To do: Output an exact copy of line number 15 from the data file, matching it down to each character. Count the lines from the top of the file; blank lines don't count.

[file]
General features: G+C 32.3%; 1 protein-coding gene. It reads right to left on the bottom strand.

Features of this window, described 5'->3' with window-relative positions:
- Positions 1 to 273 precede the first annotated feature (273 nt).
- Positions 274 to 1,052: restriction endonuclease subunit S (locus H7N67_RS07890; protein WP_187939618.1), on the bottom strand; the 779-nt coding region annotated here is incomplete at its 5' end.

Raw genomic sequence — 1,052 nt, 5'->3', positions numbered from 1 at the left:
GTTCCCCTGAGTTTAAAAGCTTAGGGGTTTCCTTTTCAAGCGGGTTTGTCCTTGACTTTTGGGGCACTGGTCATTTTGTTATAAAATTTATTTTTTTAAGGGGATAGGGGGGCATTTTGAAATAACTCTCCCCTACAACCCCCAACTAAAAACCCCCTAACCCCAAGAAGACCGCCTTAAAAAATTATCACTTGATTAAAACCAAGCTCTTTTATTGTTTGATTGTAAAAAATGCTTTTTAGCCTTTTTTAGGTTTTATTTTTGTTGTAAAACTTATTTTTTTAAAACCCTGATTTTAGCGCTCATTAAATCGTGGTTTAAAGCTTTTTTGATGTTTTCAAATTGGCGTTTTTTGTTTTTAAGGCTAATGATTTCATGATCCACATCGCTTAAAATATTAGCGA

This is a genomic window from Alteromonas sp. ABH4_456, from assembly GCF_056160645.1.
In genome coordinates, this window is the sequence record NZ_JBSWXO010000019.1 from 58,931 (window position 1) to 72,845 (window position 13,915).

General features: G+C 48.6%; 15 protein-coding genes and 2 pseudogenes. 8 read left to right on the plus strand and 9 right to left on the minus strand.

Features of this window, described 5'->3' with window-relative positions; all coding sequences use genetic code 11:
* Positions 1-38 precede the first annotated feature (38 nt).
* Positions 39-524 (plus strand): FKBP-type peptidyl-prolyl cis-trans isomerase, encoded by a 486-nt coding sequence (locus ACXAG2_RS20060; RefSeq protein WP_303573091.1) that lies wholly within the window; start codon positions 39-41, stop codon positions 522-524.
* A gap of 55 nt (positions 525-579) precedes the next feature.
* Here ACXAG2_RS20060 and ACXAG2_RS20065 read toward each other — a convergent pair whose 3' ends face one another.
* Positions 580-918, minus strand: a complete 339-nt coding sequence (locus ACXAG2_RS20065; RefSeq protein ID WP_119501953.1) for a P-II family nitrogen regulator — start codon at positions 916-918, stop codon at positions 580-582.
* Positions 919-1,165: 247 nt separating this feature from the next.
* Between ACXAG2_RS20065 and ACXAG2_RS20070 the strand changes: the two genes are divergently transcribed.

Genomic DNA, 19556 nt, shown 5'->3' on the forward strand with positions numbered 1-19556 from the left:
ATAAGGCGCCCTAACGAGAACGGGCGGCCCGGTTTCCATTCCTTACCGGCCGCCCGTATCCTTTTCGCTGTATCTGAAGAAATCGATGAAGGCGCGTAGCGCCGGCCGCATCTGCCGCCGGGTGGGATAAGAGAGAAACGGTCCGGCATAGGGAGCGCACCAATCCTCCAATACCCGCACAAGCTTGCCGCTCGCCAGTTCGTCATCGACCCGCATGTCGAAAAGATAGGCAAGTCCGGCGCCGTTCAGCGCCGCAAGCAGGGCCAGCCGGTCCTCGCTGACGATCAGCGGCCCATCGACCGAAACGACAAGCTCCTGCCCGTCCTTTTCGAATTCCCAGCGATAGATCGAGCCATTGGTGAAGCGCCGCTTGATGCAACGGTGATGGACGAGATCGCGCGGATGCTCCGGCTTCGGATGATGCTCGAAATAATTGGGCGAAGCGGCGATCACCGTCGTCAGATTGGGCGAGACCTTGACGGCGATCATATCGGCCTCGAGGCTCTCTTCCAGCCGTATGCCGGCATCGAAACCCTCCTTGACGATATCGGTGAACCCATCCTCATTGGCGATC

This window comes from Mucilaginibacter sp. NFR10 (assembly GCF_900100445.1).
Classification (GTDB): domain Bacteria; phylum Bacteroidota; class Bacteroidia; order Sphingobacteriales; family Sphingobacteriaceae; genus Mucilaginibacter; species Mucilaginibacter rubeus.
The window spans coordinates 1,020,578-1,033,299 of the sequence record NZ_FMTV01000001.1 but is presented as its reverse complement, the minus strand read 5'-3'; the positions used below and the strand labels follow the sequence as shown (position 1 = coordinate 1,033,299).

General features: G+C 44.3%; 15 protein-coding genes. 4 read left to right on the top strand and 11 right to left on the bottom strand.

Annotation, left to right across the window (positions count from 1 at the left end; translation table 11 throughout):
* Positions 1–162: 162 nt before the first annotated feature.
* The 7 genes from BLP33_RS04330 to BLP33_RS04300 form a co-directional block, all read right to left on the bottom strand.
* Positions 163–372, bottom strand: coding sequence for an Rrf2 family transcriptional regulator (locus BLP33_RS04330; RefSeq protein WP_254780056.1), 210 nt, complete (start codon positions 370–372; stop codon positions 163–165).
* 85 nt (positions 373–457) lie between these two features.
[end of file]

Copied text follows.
* Positions 580-918, minus strand: a complete 339-nt coding sequence (locus ACXAG2_RS20065; RefSeq protein ID WP_119501953.1) for a P-II family nitrogen regulator — start codon at positions 916-918, stop codon at positions 580-582.